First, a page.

Growing up in a Moroccan Jewish home in Toronto, I always thought of tagine as the sweet and savoury stews my mom would make for Shabbat dinners and holidays—lamb with prunes, or chicken with olives or apricots. She cooked these recipes by heart, passed on to her from her own mother and grandmother and generations of Moroccan women influenced by Amazigh, Arabic, Andalusian and Mediterranean cooking traditions and flavours.
But it wasn’t until my first trip to my parents’ homeland that I realized the profound importance in our North African culture of not only these dishes, but the clay cookware itself—also called a tagine—which is essential to the way these aromatic stews have been prepared for centuries.
When I arrived in Marrakech, the last stop on the G Adventures tour of Morocco that I was on, my fellow travellers and I (all tagine enthusiasts by this point) were taken to a cooking class at Dar Cherifa, an open-air restaurant in the middle of the medina, or old quarter. In this stunning 16th century sandstone riad, a traditional Moroccan house wrapped around an inner courtyard, a couple of local chefs instructed us in all things tagine, teaching us how to prepare our own classic recipe of chicken, preserved lemons, olives and saffron that would make any Moroccan mama proud.
Here is everything I learned about tagine—and what you need to know about making it at home.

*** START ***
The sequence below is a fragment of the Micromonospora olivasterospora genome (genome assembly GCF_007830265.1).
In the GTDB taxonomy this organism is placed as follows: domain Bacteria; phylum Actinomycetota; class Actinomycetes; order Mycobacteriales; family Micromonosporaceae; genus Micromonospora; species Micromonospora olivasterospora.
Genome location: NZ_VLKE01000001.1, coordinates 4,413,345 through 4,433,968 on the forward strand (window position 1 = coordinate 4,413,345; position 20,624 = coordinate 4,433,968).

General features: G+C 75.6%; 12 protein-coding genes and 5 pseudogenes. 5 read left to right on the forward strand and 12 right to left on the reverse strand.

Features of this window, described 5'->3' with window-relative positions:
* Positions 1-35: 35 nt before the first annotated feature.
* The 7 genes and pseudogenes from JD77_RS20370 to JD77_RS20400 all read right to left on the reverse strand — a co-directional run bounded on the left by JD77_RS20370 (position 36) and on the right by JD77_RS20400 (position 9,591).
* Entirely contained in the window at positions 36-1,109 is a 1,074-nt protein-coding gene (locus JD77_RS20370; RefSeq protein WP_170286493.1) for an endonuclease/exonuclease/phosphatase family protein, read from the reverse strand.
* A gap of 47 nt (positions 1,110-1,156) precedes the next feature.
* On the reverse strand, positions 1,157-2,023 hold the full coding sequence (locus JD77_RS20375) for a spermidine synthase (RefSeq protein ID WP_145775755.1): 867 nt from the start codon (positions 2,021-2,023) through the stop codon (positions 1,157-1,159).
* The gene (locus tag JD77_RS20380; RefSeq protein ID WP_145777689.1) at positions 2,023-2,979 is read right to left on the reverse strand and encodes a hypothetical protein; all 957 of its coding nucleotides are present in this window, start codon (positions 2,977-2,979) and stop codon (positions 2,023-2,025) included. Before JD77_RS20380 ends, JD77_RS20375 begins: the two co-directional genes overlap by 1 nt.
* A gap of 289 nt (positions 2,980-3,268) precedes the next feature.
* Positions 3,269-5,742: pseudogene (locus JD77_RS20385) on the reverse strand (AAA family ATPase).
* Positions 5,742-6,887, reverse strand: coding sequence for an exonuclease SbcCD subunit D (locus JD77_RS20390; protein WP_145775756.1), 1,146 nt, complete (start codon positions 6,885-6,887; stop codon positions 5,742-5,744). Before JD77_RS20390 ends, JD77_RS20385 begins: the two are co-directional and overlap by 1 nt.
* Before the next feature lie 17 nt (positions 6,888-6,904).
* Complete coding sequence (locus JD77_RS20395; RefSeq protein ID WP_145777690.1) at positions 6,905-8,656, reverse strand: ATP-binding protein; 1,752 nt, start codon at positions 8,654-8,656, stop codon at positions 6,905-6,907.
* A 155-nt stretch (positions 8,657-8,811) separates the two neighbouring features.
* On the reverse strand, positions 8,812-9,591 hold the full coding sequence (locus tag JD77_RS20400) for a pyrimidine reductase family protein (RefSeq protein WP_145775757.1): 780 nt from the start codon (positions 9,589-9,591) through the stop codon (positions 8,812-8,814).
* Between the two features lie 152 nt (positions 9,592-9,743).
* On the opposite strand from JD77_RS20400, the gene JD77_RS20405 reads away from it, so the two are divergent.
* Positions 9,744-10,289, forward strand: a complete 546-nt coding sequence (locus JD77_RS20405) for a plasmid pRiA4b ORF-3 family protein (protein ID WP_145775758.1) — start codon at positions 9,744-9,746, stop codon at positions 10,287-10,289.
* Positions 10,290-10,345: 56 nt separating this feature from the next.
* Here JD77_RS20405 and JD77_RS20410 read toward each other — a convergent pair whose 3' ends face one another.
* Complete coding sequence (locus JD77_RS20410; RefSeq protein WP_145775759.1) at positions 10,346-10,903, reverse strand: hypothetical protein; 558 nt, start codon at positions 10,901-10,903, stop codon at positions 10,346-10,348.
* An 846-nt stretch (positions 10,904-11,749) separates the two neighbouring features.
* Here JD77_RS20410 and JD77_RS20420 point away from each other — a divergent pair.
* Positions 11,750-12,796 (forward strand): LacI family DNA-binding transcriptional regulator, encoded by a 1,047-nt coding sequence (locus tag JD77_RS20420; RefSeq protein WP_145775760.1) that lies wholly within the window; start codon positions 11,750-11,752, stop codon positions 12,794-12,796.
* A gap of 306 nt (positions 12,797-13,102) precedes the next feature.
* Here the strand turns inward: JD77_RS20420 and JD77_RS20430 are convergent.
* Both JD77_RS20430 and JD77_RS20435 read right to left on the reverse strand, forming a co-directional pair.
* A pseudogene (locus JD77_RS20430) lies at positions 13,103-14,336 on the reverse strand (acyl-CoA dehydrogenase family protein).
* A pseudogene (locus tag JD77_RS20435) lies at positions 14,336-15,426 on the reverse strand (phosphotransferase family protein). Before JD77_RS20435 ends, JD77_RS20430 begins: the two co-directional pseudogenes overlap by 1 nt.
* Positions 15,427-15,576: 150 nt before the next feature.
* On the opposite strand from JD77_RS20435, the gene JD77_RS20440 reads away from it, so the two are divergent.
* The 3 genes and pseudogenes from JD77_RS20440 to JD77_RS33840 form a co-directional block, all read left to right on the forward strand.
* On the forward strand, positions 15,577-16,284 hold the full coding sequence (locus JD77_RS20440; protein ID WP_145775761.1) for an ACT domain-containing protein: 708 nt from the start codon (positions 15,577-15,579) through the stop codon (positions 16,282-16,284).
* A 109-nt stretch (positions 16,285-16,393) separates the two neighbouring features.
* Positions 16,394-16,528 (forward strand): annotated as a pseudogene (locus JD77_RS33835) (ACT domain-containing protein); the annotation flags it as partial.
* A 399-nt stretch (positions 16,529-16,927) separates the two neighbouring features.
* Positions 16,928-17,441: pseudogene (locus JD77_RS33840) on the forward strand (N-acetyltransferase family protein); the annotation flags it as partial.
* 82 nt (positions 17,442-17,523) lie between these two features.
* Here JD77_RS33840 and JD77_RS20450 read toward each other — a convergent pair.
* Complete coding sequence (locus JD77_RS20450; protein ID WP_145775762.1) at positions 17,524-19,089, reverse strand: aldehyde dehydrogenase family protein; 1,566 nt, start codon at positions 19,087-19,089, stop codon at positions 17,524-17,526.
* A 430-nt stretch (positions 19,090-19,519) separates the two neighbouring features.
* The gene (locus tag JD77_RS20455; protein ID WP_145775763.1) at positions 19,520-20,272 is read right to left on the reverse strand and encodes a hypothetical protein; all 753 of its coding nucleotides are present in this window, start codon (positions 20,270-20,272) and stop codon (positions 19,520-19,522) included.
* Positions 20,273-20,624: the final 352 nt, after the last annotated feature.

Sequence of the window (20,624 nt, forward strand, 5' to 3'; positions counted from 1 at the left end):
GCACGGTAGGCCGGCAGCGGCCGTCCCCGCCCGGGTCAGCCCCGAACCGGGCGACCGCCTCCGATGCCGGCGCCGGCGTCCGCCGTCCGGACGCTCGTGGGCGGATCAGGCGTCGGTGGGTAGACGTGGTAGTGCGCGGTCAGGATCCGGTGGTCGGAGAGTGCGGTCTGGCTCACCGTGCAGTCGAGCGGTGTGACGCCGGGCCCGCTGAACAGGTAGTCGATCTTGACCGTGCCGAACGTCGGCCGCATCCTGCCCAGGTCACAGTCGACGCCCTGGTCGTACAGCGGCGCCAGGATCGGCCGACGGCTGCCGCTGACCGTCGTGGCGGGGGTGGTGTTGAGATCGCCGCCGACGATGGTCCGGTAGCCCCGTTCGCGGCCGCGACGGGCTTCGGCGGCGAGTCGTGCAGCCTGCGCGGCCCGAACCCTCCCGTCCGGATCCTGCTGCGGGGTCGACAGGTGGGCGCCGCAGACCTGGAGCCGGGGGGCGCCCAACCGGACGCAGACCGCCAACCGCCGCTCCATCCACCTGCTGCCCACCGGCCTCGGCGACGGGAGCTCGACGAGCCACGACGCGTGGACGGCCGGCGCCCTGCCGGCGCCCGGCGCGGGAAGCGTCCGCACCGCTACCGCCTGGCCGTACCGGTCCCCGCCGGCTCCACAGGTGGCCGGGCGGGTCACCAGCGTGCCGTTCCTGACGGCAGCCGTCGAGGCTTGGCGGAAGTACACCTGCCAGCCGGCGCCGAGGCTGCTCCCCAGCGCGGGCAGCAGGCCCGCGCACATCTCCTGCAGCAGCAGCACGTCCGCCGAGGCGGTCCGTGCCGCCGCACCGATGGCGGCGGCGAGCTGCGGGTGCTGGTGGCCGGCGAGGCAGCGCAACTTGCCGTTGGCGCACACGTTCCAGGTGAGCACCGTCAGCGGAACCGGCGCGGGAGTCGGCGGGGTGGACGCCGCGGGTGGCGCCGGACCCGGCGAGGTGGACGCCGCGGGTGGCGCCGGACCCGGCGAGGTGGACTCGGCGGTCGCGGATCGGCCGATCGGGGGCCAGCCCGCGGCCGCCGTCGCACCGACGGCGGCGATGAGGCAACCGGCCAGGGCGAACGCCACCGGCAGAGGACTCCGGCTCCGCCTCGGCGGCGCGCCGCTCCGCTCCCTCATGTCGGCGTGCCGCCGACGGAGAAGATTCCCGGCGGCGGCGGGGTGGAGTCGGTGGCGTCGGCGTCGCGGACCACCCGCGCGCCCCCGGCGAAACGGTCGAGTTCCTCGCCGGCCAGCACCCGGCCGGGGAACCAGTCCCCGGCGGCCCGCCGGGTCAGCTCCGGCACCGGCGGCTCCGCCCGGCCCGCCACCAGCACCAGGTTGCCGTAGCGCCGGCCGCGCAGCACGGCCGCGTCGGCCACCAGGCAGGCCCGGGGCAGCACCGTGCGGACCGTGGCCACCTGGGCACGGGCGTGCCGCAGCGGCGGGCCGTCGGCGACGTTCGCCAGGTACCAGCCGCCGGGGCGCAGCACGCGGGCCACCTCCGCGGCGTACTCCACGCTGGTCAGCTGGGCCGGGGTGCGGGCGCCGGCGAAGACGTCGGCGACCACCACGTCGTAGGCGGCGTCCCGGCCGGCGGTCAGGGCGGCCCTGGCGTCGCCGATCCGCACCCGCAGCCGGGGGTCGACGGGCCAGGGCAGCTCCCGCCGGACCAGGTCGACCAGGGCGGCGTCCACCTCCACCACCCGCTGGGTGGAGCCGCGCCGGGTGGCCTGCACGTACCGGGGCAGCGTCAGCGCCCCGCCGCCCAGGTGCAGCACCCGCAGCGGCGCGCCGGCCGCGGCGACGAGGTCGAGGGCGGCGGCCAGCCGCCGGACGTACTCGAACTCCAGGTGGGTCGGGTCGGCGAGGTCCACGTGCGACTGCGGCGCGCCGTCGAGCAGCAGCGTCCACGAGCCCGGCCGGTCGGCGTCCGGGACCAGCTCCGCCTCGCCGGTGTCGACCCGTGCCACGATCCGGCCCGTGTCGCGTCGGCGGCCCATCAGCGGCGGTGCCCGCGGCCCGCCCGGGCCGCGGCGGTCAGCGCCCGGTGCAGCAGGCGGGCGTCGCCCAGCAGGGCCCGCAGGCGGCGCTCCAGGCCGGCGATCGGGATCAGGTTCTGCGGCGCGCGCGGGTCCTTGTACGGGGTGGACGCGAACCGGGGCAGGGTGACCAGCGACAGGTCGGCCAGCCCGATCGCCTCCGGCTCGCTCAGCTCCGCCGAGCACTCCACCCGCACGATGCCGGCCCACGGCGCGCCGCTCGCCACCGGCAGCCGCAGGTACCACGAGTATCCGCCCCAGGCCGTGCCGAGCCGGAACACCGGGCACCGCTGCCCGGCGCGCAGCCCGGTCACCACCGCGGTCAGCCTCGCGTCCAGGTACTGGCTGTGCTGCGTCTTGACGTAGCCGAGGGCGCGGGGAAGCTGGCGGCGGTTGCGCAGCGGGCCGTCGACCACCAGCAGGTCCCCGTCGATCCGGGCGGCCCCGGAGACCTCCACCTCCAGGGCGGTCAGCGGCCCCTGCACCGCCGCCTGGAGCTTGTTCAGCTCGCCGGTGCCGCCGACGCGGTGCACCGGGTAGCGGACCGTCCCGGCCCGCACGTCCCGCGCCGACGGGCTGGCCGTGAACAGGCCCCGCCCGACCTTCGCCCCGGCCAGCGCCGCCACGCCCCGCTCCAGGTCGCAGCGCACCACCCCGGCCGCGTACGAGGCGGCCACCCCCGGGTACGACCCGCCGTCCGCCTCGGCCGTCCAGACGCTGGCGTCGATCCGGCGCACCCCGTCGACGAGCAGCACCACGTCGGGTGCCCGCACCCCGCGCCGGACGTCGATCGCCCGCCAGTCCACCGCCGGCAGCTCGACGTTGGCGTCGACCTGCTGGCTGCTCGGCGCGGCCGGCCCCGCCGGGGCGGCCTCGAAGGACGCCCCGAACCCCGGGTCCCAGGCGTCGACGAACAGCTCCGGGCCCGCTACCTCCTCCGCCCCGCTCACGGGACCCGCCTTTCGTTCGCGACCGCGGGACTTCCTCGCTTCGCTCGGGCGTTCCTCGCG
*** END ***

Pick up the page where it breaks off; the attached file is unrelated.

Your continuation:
A tagine pot is a cone-shaped clay cooking vessel for the slowly simmered and generously spiced dishes of North Africa. It comes in a two-piece set, with a round and shallow base topped by a conical lid, tapering at the top with a knob that also serves as a handle to check on what’s bubbling inside.
While tagines are similar to other thick-walled pots with tight-fitting lids, such as Dutch ovens, what makes them unique are their conical shape, which promotes steam circulation with very little water. While the food is being cooked, the steam rises up into the cone, condensates, and falls back into the dish, continuously basting the other ingredients and keeping them moist and buttery. This was ingenious for nomads living in the desert, where water was scarce, and their shallow base's dual function for both cooking and serving food made them space-efficient, too. Tagines were used as portable ovens, placed over an open fire or a bed of coals.
Classic clay or earthenware tagines are usually unglazed, which lends the dishes they cook an earthy flavour, but you can find them nowadays in different types of materials, including glazed ceramics, and in a multitude of colours and designs.
Purists would insist that traditional unglazed clay or earthenware is the way to go. But if you’re buying an authentic Moroccan clay tagine, do your homework. Health Canada has warned that some tagines may contain dangerous levels of lead if the ceramic isn't glazed uniformly or the pottery isn't fired at a hot-enough temperature, so make sure you’re getting one from a reputable manufacturer. Also ensure that your tagine is meant for cooking rather than just for serving or decorative purposes. When cleaning an unglazed clay tagine, hot water and baking soda should suffice. If necessary, you can use a mild soap and rinse well. Remember that clay is very porous, so you don’t want it to absorb a soapy taste.